The kimono has often been overlooked in the study of modern Japanese literature. Yet, this eloquent item of material culture deserves investigation for the multi-faceted ways it can represent character, symbolize critical aspects of narrative, and illuminate literary, historical and social contexts. This talk will focus on Kimono (1965-68), an unfinished novel by Kōda Aya (1904-90) that depicts a girl’s growing-up process through her experiences with kimono during the early decades of the twentieth century. While illustrating the protagonist's development and transformation through prewar dress culture, kimono in this work also serves a variety of other functions. By considering different ways of interpreting the reading and writing of kimono in this text, this lecture will offer a new analysis of the work, particularly in light of 1950-60s kimono culture and the novel’s posthumous publication and revitalization during 1990-2000s.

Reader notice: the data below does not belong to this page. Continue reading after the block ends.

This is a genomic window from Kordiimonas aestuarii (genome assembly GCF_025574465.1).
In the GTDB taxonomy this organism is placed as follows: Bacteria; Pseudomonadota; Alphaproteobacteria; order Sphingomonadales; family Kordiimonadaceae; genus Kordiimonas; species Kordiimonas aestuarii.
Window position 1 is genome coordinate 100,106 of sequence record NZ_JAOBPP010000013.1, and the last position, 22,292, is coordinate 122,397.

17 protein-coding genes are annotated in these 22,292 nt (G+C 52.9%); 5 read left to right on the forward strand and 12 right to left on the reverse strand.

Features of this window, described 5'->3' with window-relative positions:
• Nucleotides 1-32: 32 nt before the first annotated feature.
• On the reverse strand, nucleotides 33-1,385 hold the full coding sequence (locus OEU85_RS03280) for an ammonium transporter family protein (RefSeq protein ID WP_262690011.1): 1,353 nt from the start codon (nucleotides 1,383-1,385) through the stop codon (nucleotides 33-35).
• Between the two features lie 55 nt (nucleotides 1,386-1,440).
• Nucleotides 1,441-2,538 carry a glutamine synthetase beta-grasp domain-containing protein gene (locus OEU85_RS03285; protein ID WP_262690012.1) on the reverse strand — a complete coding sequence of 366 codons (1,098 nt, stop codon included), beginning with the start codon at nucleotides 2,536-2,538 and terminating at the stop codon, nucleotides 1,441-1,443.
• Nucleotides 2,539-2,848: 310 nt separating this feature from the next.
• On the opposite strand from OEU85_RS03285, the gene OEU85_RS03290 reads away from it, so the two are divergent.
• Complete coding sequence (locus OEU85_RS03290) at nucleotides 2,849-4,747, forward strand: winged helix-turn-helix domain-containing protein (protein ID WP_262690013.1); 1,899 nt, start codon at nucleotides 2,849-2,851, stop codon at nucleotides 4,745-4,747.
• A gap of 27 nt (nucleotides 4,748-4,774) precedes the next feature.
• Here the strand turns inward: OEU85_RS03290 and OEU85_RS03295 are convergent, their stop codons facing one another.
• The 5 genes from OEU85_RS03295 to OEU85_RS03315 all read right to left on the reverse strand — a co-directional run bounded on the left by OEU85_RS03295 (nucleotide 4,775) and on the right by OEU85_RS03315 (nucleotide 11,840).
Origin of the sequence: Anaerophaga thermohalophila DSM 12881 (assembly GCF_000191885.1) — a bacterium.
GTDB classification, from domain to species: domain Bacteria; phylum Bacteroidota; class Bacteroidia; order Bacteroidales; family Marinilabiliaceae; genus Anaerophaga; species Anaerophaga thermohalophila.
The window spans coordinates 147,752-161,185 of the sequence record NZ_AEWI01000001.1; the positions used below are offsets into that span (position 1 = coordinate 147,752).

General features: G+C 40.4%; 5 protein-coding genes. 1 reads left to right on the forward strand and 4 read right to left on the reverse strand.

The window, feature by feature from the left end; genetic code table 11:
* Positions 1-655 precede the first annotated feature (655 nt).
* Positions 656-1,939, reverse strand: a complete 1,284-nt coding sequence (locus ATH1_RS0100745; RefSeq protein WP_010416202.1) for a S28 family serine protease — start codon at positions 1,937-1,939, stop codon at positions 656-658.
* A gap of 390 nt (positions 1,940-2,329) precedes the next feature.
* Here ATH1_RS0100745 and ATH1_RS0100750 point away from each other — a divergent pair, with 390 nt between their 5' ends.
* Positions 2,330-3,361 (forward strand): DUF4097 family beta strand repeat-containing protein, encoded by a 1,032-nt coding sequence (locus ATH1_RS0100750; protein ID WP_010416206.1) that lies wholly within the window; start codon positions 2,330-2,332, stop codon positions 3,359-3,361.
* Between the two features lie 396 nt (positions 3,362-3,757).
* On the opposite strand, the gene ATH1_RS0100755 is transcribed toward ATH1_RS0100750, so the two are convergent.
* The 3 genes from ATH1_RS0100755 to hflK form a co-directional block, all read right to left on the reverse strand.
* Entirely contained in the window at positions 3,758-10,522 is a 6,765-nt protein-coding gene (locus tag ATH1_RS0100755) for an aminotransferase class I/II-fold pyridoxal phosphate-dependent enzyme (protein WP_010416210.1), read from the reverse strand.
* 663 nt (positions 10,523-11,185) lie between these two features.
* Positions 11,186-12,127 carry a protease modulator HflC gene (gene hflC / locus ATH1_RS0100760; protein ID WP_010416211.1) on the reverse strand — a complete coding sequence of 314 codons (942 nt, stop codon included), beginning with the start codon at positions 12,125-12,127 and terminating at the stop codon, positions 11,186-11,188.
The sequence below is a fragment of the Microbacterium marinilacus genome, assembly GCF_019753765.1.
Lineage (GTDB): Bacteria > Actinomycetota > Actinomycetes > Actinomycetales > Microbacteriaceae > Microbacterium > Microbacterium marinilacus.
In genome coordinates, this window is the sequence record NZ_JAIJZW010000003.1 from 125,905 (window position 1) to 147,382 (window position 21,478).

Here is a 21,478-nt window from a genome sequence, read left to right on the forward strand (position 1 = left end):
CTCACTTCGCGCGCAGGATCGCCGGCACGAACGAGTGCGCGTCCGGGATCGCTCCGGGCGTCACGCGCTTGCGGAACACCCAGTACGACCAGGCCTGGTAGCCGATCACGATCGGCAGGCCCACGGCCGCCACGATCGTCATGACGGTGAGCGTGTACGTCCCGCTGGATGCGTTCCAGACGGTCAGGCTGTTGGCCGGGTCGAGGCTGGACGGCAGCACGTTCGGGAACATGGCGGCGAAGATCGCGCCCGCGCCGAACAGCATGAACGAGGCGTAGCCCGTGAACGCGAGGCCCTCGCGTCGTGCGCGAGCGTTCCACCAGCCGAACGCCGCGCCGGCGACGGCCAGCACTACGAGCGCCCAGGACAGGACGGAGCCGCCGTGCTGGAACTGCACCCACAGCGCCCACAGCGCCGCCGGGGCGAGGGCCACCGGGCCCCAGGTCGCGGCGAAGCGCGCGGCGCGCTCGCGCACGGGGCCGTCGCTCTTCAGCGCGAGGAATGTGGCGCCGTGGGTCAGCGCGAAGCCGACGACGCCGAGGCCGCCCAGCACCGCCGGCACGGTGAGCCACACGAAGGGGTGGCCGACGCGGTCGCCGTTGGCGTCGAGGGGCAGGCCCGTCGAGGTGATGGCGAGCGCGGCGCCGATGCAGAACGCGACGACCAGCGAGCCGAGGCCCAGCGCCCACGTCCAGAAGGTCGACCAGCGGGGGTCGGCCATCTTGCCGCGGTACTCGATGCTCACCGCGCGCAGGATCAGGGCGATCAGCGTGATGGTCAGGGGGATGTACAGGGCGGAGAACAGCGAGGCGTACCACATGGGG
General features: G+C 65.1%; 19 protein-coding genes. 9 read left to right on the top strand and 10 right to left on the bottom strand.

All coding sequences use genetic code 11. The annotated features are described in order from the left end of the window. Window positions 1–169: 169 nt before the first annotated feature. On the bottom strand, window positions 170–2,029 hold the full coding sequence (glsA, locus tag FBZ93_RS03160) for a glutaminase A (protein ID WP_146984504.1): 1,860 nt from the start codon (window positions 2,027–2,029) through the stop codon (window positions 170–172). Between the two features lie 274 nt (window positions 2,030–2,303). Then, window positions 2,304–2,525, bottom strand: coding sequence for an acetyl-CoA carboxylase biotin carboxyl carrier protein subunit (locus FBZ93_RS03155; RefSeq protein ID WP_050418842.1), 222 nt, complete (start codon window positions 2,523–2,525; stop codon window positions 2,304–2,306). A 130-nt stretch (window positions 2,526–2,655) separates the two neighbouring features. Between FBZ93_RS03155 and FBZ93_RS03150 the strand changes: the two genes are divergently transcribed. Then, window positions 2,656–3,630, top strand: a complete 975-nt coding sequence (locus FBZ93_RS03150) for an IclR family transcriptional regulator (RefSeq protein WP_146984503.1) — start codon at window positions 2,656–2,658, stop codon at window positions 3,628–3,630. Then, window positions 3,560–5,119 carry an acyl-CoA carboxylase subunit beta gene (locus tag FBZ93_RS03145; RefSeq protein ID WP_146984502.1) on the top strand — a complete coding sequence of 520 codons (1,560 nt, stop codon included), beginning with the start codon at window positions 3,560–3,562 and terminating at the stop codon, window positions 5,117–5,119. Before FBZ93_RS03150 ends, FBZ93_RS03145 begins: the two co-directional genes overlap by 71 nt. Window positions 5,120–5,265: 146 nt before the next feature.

Michiko Suzuki is an associate professor in the Department of East Asian Languages and Cultures at Indiana University. Her works include Becoming Modern Women: Love and Female Identity in Prewar Japanese Literature and Culture (2010) and articles on gender and sexuality, and the relationship between literary texts and broader cultural discourses. She is the recipient of the 2013 Florence Howe Award for foreign languages and literatures (for feminist scholarship) and is currently working on two projects: early twentieth-century sexology discourse in Japan and literary representations of kimono.
Sponsored by the UW Japan Studies Program and made possible by the Seattle Art Museum Gardner Center for Asian Art and Ideas.
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